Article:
Grant TypeDissertation Fieldwork Grant
Institutional AffiliationColumbia U.
Grant numberGr. 9491
Approve DateApril 27, 2017
Project TitleShah, Omer, Columbia U., New York, NY - To aid research on 'Apprehending the Crowd: Think Tanks & Start-ups in Making the Modern Hajj,' supervised by Dr. Brian Larkin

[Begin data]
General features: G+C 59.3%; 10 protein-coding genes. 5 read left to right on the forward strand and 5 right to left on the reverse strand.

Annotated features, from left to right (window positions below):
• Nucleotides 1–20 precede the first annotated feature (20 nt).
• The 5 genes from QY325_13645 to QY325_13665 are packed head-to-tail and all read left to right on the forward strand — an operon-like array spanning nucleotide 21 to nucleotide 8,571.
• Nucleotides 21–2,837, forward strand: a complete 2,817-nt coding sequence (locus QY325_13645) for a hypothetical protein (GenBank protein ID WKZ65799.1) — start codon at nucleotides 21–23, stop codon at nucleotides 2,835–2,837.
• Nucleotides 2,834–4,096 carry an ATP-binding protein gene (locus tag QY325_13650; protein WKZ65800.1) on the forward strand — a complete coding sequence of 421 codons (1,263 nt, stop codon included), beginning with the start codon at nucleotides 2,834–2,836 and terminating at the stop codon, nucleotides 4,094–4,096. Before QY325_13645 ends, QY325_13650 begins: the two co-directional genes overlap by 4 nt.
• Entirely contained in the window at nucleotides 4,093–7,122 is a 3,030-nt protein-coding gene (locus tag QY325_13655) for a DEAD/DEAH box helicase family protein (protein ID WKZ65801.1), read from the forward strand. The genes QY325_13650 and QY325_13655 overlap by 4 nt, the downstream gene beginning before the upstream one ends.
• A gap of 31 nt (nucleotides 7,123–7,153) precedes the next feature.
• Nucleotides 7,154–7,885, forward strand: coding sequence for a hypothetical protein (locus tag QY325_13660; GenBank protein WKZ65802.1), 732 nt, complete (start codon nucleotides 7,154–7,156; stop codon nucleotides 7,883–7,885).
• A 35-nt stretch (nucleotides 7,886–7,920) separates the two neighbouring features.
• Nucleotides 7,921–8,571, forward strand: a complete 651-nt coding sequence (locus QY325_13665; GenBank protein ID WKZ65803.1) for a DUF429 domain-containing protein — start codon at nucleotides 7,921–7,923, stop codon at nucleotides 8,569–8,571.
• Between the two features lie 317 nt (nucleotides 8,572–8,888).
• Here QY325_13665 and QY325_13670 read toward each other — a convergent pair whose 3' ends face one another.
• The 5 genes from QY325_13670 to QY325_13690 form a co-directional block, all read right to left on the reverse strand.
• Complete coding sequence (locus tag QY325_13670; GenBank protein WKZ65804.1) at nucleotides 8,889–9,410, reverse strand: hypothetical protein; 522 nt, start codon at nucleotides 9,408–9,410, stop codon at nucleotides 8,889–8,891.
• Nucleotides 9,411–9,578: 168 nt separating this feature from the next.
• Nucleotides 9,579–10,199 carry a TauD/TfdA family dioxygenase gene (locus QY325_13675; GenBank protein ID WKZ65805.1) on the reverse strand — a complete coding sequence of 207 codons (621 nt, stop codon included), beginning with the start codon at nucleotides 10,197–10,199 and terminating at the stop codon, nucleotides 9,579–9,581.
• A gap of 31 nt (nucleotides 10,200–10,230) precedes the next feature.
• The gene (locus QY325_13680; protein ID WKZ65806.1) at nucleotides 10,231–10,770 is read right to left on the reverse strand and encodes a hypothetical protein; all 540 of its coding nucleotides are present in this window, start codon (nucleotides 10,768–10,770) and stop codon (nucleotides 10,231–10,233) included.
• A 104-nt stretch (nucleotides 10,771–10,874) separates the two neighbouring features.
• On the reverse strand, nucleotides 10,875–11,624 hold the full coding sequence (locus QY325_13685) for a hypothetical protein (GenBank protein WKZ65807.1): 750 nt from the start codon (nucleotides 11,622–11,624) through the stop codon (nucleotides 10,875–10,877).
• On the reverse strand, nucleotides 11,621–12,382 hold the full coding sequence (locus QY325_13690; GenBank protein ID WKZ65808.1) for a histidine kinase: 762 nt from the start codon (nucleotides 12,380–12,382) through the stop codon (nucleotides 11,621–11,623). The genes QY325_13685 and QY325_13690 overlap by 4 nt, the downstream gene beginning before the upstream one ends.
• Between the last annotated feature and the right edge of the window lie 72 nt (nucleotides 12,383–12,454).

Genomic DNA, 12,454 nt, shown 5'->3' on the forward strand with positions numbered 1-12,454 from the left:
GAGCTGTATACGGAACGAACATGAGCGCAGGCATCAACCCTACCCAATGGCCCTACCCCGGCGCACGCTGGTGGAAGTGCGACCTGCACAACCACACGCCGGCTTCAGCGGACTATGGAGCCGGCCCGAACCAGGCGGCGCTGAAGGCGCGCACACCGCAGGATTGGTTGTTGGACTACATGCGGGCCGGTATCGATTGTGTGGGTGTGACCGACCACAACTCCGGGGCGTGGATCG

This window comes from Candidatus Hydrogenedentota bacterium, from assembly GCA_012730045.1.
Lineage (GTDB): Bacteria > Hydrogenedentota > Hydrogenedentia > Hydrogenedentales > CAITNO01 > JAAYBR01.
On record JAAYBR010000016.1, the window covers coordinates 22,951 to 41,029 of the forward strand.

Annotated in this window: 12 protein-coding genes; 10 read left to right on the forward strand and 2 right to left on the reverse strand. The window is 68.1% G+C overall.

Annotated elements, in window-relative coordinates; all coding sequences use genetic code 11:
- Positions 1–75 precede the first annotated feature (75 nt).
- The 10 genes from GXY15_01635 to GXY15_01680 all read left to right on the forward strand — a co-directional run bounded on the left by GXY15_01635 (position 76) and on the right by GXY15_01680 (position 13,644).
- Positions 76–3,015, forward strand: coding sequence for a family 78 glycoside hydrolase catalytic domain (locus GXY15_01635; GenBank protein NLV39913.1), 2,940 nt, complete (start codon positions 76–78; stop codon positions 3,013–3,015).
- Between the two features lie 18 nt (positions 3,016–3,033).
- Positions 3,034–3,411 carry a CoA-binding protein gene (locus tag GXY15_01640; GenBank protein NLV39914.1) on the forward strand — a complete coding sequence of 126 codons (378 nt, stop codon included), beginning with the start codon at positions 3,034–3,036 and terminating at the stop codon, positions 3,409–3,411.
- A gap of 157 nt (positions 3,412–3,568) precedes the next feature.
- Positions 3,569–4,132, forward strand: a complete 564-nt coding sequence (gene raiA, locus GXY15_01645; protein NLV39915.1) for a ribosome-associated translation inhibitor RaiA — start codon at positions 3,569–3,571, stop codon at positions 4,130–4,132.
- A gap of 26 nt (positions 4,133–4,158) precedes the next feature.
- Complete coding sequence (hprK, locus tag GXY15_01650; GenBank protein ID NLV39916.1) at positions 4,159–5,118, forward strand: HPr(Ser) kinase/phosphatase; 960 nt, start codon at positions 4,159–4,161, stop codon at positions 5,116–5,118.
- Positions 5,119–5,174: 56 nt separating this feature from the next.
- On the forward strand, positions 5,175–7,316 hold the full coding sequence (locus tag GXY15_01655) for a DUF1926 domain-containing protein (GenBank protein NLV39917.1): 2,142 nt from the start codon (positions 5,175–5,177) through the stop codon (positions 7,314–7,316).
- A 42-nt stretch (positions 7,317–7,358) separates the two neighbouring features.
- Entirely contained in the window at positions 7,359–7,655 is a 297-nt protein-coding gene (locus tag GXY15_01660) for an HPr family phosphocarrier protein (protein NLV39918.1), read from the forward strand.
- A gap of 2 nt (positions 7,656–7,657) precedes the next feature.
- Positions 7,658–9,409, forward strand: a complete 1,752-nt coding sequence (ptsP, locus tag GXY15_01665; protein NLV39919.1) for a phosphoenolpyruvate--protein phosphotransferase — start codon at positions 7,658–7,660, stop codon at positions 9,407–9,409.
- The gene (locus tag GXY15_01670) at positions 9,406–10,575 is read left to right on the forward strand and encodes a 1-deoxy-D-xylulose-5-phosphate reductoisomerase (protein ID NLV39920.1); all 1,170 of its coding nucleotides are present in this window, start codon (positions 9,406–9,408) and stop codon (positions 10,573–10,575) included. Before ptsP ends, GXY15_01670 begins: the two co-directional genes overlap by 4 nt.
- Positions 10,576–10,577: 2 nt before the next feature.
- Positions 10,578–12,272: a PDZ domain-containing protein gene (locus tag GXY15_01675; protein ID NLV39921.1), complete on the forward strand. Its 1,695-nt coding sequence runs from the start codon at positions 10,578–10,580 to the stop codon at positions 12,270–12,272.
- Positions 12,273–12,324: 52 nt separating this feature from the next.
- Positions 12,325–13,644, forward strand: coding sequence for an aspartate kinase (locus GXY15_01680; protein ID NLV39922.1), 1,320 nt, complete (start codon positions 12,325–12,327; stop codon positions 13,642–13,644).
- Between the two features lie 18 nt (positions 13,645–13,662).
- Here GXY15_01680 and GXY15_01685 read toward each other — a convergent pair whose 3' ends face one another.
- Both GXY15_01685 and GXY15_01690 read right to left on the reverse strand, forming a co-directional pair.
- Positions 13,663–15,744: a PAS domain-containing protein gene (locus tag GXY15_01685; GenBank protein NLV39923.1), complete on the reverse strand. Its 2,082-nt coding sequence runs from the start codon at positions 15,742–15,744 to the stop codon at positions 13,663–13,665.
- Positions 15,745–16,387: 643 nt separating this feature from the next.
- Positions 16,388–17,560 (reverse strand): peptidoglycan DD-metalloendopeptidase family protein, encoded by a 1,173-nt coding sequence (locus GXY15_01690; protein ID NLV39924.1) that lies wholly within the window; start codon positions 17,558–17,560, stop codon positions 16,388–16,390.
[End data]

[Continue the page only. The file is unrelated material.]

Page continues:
OMER SHAH, then a graduate student at Columbia University, New York, New York, received a grant in April 2017 to aid research on “Apprehending the Crowd: Think Tanks and Start-ups in Making the Modern Hajj,” supervised by Dr. Brian Larkin. Saudi Arabia is in the midst of an ambitious plan to reimagine social and economic life in the kingdom. The Vision 2030 campaign has sought to prepare the kingdom for a post-oil future: this has involved a movement from oil as a “natural resource” to a new idea of “human resources,” thus demanding the Saudization of various industries and sectors, encouraging entrepreneurship, “smartness” and the intensification of a knowledge economy. Moreover, by 2030, Saudi Arabia is planning to increase the number of annual pilgrims from eight million to thirty million. Another human resource. Hajj and umrah work presents us with an alternative grammar and temporality, where if oil has certain limits, hajj and umrah work has often been described as lasting “forever.” In Mecca, this takes the shape of massive urban development and infrastructural projects, but also the creation of specialized knowledge of the crowd. In addition to these new projects, there are also certain adjustments that are being made to what remains of Mecca’s ancient guild of hajj workers known as mutawifs. In this ethnographic engagement with the holy city, the grantee has tried to track these subtle transformations by working with various actors and forms that might be immediately recognizable such as think tanks, universities, start-ups and consulting firms to more unique and particular formations like the guild of pilgrim guides, mosque security guards and Islamic scholars. In all of this, the research has been interested in how “the crowd,” the holy city, and its ritual is conceptualized, but also in the technical, intellectual and ethical life-worlds of these “experts” and hajj knowledge-workers themselves.